The Michigan Clinical Research Unit (MCRU) provides a central point for research participants and study team members to efficiently manage processing, storage and shipping of biological specimens in addition to creating a safe and welcoming environment for participants in research for study visits. Find out how MCRU can help you with your research! If you already use MCRU's services, come meet with the MCRU team and find out current news and updates.
Meet with the Michigan Clinical Research Unit (MCRU) to discuss the following:
  • Mobile Clinical Research Team
  • Bio nutrition Core
  • Specimen Core and Processing Lab
  • Training opportunities for study team members to learn venipuncture procedures
  • Working with MCRU and scenarios that we can learn from
There will be time left at the end of the session for Q&A.
Light refreshments will be served.
Target Audiance: Study Coordinators, Investigators, Data Managers and other valued members of the study team.


co-sponsored with Fast Forward Medical Innovation, Medical School Office of Research

 October 7, 2014
2:00 - 3:00 p.m.
REGISTER NOW!
Fast Forward Medical Innovation (FFMI) is part of the Office of Research at the University of Michigan Medical School, and works to accelerate biomedical innovation and commercialization in diagnostics, therapeutics, devices, and healthcare IT. As part of the entire Innovation Ecosystem at U-M, FFMI strives to be the "Front Door" for medical school faculty with a novel idea or commercially viable technology.
FFMI focuses on nurturing commercialization and entrepreneurship. Join us for a FREE webinar from 2 – 3 pm EST on October 7, 2014 to learn more about Fast Forward Medical Innovation and how YOU can get involved.
The FFMI initiative brings together organizations across campus and…
  • Pushes innovations out of the Medical School research enterprise onto a viable commercial path.
  • Provides a “front door” to accessing U-M’s rich environment for biomedical innovation for both internal and external partners and stakeholders.
  • Creates a virtual cycle to engage faculty and students, providing experiential and educational opportunities.
FFMI offers a holistic approach to biomedical innovation for both faculty researchers and potential external partners to help discoveries make the transition to the clinic and beyond, with the ultimate goal of positively impacting human health.
Join us for a FREE webinar from 2 – 3 pm EST on October 7, 2014 to learn more about Fast Forward Medical Innovation and how YOU can get involved.  REGISTER NOW!

Registration is required.


Co-sponsored by the Association of Clinical Research Professionals Southeast Michigan Chapter
 Sue Burhop,

Data Management Lead and Mentor
Clinical Research Management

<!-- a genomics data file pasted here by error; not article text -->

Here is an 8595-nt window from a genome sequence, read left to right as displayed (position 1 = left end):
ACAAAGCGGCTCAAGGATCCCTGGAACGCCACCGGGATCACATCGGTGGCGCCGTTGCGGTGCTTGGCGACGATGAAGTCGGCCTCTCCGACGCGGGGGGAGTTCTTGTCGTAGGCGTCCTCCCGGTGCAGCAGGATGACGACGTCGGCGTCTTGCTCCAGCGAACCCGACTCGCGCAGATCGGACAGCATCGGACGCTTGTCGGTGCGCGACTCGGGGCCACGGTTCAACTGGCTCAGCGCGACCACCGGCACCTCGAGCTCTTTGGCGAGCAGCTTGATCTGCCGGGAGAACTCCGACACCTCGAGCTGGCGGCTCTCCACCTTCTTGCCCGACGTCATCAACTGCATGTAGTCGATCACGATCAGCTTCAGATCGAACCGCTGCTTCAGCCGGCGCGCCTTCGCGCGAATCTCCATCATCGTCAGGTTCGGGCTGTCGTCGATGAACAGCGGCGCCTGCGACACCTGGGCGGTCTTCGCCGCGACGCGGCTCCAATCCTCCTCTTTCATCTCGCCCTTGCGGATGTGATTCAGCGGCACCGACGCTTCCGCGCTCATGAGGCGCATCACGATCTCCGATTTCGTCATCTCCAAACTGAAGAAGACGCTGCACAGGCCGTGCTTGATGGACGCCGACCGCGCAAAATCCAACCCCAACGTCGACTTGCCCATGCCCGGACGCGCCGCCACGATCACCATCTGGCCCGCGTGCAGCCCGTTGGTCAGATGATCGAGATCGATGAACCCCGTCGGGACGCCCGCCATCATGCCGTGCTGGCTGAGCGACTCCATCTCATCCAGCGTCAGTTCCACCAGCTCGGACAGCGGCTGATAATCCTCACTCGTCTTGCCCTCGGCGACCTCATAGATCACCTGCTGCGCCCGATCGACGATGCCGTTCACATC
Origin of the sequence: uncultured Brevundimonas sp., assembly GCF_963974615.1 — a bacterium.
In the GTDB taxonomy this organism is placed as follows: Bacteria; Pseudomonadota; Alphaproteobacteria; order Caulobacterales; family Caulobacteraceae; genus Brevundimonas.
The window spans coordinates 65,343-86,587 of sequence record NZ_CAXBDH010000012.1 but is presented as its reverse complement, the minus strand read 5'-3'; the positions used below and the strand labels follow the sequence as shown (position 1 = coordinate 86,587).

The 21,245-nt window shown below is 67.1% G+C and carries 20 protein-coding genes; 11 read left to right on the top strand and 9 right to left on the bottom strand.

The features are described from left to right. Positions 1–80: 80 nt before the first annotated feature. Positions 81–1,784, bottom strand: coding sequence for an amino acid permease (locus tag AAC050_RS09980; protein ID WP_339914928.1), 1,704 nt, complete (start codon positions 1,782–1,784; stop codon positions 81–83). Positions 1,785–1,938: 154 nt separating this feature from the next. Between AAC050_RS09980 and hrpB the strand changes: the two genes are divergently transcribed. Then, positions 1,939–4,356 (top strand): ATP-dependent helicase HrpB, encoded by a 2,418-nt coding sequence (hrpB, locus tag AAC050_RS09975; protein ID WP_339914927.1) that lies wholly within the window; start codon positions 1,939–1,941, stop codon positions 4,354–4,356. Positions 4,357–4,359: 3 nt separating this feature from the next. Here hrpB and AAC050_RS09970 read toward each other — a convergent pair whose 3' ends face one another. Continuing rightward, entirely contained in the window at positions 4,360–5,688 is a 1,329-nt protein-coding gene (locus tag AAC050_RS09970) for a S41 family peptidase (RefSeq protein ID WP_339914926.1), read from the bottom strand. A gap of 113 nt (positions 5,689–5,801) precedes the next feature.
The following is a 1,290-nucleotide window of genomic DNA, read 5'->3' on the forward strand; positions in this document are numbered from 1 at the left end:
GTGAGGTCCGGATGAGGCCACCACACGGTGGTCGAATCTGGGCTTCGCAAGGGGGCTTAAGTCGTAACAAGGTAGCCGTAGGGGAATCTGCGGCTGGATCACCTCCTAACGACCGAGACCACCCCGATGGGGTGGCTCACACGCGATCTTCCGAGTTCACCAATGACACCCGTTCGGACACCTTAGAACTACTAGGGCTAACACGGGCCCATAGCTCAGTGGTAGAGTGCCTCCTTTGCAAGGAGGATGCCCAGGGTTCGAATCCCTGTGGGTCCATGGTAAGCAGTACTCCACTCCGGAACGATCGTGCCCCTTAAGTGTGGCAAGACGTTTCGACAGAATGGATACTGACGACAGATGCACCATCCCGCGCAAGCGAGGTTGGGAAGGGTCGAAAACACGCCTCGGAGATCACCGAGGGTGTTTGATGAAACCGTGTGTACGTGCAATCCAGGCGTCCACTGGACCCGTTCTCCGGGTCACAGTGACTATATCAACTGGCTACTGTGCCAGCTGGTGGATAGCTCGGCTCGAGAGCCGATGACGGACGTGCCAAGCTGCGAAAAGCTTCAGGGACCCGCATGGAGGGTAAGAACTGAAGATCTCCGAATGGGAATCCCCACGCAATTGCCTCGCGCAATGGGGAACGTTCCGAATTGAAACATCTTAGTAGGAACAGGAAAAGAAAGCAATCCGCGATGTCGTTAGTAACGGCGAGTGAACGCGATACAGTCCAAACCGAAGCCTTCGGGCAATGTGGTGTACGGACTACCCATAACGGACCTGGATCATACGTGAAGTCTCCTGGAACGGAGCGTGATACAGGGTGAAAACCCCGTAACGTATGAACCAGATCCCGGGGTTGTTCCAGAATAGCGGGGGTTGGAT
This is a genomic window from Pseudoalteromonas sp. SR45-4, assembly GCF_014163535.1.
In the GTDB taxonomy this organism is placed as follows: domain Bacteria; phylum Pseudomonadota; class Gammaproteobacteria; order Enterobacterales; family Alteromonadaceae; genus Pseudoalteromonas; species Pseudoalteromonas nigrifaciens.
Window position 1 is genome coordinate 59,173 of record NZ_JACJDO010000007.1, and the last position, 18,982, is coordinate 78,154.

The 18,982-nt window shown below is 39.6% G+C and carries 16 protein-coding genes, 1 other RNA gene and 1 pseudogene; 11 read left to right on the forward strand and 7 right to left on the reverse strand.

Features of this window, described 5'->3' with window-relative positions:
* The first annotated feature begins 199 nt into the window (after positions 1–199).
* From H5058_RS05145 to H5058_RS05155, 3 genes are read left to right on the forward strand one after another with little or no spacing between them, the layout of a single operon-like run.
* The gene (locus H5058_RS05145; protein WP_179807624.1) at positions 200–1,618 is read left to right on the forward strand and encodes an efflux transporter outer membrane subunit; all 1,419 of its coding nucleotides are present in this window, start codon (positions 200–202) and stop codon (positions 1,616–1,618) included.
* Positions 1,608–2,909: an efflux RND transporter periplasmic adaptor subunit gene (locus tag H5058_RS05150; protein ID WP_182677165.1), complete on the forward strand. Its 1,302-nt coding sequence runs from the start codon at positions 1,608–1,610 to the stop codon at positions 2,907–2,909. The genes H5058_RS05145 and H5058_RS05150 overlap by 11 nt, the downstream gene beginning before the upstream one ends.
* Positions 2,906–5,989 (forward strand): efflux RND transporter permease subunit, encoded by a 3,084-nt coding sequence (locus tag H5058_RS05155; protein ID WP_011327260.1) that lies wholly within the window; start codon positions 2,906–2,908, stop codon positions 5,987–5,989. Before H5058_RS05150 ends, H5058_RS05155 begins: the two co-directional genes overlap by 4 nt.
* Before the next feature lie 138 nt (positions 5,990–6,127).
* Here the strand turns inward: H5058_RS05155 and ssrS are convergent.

Michigan Institute For Clinical & Health Research

Monday, October 13, 2014.  
6:00 - 7:30 p.m.
REGISTER NOW!
Rachel Upjohn Building, Garden Level Auditorium
4250 Plymouth Rd. Ann Arbor MI 48109
U-M Health System's East Medical Campus
Brief Program Description: The presentation includes an outline of basic data management concepts and describes the tools used by Data Managers to improve data quality. The presentation is intended for anyone interested in exploring basic concepts that can be applied to the everyday management of research data. No prior data management experience or technical background is necessary.
Learning Objectives:
  1. Define fundamental Data Management terms
  2. Identify tools commonly used by Data Managers
  3. Outline Data Management processes
Schedule:
6:00-7:30 PM PM – Presentation followed by Q&A session
Target Audience: All Clinical Research Professionals, CRA’s, Study Coordinators, Regulatory Professionals
Approval for 1.5 contact hours have been received through ACRP. If you wish to receive Contact Hours for this event, you must register through the Southeastern Michigan ACRP chapter website. You must complete the evaluation in your “My Tests, Evaluations and Certificates” section of the ACRP website. The evaluation will be available on ACRP records from 10/13/2014 to 11/13/2014..

Contact: Sindhu Halubai, 734-239-4739.
MICHR has a great working relationship with the Southeast Michigan ACRP Chapter (Association of Clinical Research Professionals). We are proud to bring you educational offerings about five times a year. These offerings will be targeted toward study coordinators across all of Southeast Michigan, ranging in topics from Recruitment to Quality Assurance practices. We also are proud to bring you Continuing Education Credits! Please watch the weekly Coordinator Highlights for more information as well as the MICHR Education Events page!

  RCR4K - Responsible Conduct of Research for K Awardees

A 4-Part series over 6 weeks
February 11 - March 25, 2015

Practical and timely RCR education

This seminar teaches responsible conduct of research by introducing participants to a step by step process for addressing a difficult issue, or a practical research matter that you have encountered in your research, ethically and following good clinical practices. This course aligns with your priorities for moving your research forward and working with your mentor. It combines short lectures, discussion with other junior faculty members have dealt with similar issues, a poster session that drills deep on numerous current RCR topics, and an optional, on-line educational module (Epigeum). This seminar meets the requirements for the NIH K 23 application, or any federal or non-federal career development grant, and responds to your needs. Dr. Naomi Laventhal will lead the faculty in 2015.